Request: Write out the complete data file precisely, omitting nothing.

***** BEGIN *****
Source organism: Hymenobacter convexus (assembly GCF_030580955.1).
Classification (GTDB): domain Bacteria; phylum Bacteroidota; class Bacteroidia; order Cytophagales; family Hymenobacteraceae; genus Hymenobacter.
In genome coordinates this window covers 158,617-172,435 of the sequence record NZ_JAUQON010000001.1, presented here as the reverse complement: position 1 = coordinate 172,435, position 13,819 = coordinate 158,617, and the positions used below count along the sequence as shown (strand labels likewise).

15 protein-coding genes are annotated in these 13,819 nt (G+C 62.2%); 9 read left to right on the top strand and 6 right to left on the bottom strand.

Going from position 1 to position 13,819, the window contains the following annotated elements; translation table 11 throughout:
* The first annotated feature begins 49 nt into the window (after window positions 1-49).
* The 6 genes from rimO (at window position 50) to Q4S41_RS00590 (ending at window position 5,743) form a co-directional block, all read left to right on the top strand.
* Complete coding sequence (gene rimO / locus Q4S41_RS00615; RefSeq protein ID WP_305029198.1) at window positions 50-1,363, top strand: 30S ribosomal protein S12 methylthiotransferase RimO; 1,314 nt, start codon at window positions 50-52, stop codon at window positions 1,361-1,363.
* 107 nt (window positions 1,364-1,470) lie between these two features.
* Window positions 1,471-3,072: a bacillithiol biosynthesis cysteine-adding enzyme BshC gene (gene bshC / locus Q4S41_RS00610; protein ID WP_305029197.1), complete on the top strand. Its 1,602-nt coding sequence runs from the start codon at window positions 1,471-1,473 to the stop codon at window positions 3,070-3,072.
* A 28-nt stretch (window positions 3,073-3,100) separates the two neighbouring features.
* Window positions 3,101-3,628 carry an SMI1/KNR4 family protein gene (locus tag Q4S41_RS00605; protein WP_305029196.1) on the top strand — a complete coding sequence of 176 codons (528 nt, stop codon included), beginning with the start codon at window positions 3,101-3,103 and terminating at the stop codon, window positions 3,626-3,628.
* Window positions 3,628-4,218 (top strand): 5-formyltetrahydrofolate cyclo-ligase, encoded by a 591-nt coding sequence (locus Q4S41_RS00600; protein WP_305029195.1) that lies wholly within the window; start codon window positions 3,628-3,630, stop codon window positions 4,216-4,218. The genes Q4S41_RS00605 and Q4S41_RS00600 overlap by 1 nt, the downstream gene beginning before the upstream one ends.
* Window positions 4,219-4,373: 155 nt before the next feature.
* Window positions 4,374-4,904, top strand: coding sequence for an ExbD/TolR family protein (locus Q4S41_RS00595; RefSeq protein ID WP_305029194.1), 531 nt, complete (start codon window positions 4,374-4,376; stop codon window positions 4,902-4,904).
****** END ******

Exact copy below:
Source organism: Hymenobacter convexus (assembly GCF_030580955.1).
Classification (GTDB): domain Bacteria; phylum Bacteroidota; class Bacteroidia; order Cytophagales; family Hymenobacteraceae; genus Hymenobacter.
In genome coordinates this window covers 158,617-172,435 of the sequence record NZ_JAUQON010000001.1, presented here as the reverse complement: position 1 = coordinate 172,435, position 13,819 = coordinate 158,617, and the positions used below count along the sequence as shown (strand labels likewise).

15 protein-coding genes are annotated in these 13,819 nt (G+C 62.2%); 9 read left to right on the top strand and 6 right to left on the bottom strand.

Going from position 1 to position 13,819, the window contains the following annotated elements; translation table 11 throughout:
* The first annotated feature begins 49 nt into the window (after window positions 1-49).
* The 6 genes from rimO (at window position 50) to Q4S41_RS00590 (ending at window position 5,743) form a co-directional block, all read left to right on the top strand.
* Complete coding sequence (gene rimO / locus Q4S41_RS00615; RefSeq protein ID WP_305029198.1) at window positions 50-1,363, top strand: 30S ribosomal protein S12 methylthiotransferase RimO; 1,314 nt, start codon at window positions 50-52, stop codon at window positions 1,361-1,363.
* 107 nt (window positions 1,364-1,470) lie between these two features.
* Window positions 1,471-3,072: a bacillithiol biosynthesis cysteine-adding enzyme BshC gene (gene bshC / locus Q4S41_RS00610; protein ID WP_305029197.1), complete on the top strand. Its 1,602-nt coding sequence runs from the start codon at window positions 1,471-1,473 to the stop codon at window positions 3,070-3,072.
* A 28-nt stretch (window positions 3,073-3,100) separates the two neighbouring features.
* Window positions 3,101-3,628 carry an SMI1/KNR4 family protein gene (locus tag Q4S41_RS00605; protein WP_305029196.1) on the top strand — a complete coding sequence of 176 codons (528 nt, stop codon included), beginning with the start codon at window positions 3,101-3,103 and terminating at the stop codon, window positions 3,626-3,628.
* Window positions 3,628-4,218 (top strand): 5-formyltetrahydrofolate cyclo-ligase, encoded by a 591-nt coding sequence (locus Q4S41_RS00600; protein WP_305029195.1) that lies wholly within the window; start codon window positions 3,628-3,630, stop codon window positions 4,216-4,218. The genes Q4S41_RS00605 and Q4S41_RS00600 overlap by 1 nt, the downstream gene beginning before the upstream one ends.
* Window positions 4,219-4,373: 155 nt before the next feature.
* Window positions 4,374-4,904, top strand: coding sequence for an ExbD/TolR family protein (locus Q4S41_RS00595; RefSeq protein ID WP_305029194.1), 531 nt, complete (start codon window positions 4,374-4,376; stop codon window positions 4,902-4,904).